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Lone Grave of Catherine Glen Rinder

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Wilson Street, Wedderburn VIC 3518. Opposite Andrews Lane.

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  • Lone grave of Catherine Glen Rinder
  • Evidence of other early burials, ungazetted burial site
  • Information sign
The grave of Catherine Glen Rinder can be found along Wilson Street in Wedderburn, Victoria. 

This was an early burial site which was never gazetted. Although there is evidence of other burials, Catherine's grave is the only immediately visible grave at this site.

The grave is not easily seen from the road, so keep an eye out for the small information sign which stands right beside the road. The grave is located further off the road and slightly to the right of this sign. 

Catherine's headstone reads:

Sacred to
the Memory of
the beloved wife of 
of Wedderburne
who died FEBY 8th 1859
aged 18 years

The Victorian Heritage Database provides the following text regarding this burial site:

An ungazetted burial site with at least one extant monument and evidence of other early burials. The site is important locally as it contributes to the historical record of the Wedderburn community prior to the 1860s.

An information sign alongside Wilson Street displays the following text:

Catherine Glen Rinder Grave

Catherine Rinder, daughter of James and Catherine McNab died aged 18 years, on February 8th 1859 from a lung ailment. 

Her husband, Sam Rinder, was the foundation Secretary of the Shire of Korong who as an adventurous lad aged 12, walked to Liverpool on the West Coast of the U.K., from near the Yorkshire city of Leeds near the East Coast and boarded a sailing ship going to New York, the Captain of which engaged him as cabin boy. 

Sam left the ship and found his way to California where gold fever was prevalent and he found work for 2 years before sailing home to England to visit his parents and soon after went to sea again on a ship sailing to Australia. 

He disembarked in Melbourne and found work with western district settlers for 2 years before moving to Hobart to live with his uncle for several years then revisited his parents in England.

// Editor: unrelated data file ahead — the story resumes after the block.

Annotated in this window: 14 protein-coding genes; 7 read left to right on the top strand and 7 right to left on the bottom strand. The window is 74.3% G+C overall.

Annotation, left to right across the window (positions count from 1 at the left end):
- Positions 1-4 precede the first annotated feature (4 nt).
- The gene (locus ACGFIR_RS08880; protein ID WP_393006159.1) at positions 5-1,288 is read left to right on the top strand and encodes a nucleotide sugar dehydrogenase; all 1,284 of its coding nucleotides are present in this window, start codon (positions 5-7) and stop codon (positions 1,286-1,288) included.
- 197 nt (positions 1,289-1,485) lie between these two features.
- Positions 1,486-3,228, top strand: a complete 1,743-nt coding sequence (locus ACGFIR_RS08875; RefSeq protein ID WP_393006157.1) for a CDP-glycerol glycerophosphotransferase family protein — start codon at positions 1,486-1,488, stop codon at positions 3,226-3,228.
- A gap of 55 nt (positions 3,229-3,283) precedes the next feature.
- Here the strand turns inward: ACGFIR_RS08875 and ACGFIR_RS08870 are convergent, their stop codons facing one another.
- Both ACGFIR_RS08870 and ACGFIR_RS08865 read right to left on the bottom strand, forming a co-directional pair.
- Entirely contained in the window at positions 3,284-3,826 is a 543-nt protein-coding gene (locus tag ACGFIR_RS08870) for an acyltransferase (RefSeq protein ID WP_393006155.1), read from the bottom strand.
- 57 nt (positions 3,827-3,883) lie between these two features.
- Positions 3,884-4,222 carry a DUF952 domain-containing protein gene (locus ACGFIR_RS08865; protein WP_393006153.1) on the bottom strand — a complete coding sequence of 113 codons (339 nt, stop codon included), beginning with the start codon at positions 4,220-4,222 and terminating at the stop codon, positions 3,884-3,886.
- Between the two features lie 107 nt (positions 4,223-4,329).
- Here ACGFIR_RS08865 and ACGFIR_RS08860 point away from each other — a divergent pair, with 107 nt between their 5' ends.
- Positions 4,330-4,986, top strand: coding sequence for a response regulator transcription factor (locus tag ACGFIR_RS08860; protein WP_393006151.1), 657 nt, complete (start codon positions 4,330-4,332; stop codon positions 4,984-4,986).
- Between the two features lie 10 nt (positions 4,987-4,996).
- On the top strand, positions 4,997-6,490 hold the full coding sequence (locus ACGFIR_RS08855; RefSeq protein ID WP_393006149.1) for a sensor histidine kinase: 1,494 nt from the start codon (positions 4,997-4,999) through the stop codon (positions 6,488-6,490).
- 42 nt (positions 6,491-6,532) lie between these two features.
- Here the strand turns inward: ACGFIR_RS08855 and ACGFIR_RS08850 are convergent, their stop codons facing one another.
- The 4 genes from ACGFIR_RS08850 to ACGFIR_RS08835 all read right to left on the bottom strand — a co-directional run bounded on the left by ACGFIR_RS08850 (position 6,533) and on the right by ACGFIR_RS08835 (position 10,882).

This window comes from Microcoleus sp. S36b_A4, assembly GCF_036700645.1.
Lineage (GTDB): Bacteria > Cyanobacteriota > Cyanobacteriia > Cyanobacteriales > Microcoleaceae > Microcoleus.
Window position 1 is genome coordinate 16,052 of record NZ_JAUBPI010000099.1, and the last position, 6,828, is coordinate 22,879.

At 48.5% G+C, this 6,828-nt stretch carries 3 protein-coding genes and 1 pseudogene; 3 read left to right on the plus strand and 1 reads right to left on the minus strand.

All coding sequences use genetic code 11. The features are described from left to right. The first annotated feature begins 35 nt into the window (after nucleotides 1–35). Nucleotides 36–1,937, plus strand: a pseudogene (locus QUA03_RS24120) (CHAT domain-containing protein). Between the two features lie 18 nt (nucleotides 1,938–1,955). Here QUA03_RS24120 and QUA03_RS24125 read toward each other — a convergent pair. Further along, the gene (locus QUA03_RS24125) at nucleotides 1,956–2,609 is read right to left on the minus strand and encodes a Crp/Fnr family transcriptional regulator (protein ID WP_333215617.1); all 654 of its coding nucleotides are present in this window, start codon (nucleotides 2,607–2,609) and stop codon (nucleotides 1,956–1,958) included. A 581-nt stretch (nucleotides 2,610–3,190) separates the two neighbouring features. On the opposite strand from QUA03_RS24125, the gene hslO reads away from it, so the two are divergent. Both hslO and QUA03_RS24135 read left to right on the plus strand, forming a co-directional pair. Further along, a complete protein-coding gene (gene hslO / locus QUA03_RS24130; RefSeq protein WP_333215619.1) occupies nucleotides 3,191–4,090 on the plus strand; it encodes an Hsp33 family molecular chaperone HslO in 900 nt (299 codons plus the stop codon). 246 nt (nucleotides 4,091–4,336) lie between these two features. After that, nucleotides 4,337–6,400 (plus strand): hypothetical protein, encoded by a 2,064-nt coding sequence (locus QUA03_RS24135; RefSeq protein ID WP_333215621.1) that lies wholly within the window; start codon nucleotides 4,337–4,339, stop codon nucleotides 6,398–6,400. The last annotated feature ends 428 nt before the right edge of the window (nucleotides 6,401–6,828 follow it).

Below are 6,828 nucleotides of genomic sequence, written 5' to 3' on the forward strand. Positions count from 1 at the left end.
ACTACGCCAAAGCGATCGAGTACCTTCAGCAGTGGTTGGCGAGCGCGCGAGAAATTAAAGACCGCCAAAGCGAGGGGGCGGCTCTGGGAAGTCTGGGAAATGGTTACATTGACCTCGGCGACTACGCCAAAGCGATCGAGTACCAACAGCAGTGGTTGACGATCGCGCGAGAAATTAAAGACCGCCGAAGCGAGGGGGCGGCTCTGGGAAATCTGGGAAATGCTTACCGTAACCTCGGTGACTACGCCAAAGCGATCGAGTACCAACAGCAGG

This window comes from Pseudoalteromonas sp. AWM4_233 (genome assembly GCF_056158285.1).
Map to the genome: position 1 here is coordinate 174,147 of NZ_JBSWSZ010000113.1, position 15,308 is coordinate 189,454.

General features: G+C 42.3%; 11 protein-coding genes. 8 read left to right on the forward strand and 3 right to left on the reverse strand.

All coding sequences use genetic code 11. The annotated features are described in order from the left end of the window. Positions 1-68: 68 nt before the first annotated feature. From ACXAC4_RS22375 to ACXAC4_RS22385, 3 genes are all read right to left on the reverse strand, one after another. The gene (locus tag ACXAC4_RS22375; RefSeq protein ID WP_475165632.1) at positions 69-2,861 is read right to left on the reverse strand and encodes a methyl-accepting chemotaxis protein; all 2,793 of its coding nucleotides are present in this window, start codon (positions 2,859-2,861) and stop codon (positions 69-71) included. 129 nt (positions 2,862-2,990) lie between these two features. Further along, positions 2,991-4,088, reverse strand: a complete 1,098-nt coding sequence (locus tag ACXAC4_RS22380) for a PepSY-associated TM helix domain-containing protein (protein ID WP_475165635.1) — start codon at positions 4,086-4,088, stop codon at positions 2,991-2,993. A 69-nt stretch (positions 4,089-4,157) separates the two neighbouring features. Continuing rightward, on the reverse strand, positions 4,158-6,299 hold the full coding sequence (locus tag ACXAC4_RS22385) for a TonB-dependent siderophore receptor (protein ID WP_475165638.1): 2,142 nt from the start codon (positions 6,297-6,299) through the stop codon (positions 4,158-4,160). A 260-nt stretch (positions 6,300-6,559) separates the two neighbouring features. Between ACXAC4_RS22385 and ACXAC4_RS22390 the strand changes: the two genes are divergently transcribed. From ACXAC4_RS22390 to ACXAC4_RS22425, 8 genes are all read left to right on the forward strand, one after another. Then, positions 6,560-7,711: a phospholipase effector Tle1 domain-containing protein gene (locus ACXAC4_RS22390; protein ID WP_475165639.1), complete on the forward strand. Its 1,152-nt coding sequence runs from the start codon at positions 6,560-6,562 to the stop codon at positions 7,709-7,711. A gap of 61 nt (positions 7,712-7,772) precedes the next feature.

The gold fever in Victoria enticed him to come back and he eventually came to Wedderburn at the time when the Government had gazetted Inglewood as a Roads Board and Sam Rinder was elected as the foundation Chairman. 

Kingower and Wedderburn were ancillary portions until the Wedderburn Diggings was transformed into the Shire of Korong and Sam Rinder left his Kingower home and took up residence in Wedderburn. 

He built a store and a house next door and when the new Shire Council sought a "home", Sam leased the shop to the Council for 80 pounds per annum, with conditions that a Council Chamber and staff offices were provided. 

The date of his marriage to Catherine is unknown. His age was 36 when his 18 year old wife died. 

Sam remarried and had 4 children, 2 of whom died in infancy, a daughter died aged 28 predeceasing him by 10 years and his second wife, Mary predeceasing him by 3 years. 

When Sam died aged 84 he was survived by his son Dr A W Rinder.

Please note-: The History of the Wedderburn Goldfields by C.R. Goodeon page 14 quotes, "Among others to find gold was Miss Katie McNab. She was a favourite with all the people on the field; she was about 14 years old at the time and was the only young lady of that age in the district. She was the daughter of our respected townswoman, Mrs. Cahill" Catherine Rinder was the same age as Katie McNab. 


Inglewood Motel and Caravan Park

Inglewood Motel and Caravan Park is a 10 acre bush park privately owned and managed by Jerry and Pauline Wellman in the gorgeous gold-rush town of Inglewood, Victoria. The park is within walking distance to cafes, shops and hotel entertainment, and is surrounded by State Forests. Inglewood Motel and Caravan Park is a popular destination for tourists and is located within the renowned Golden Triangle - a region of the Victorian Goldfields which is world famous for the size, purity, and quantity of gold nuggets found in the area. 




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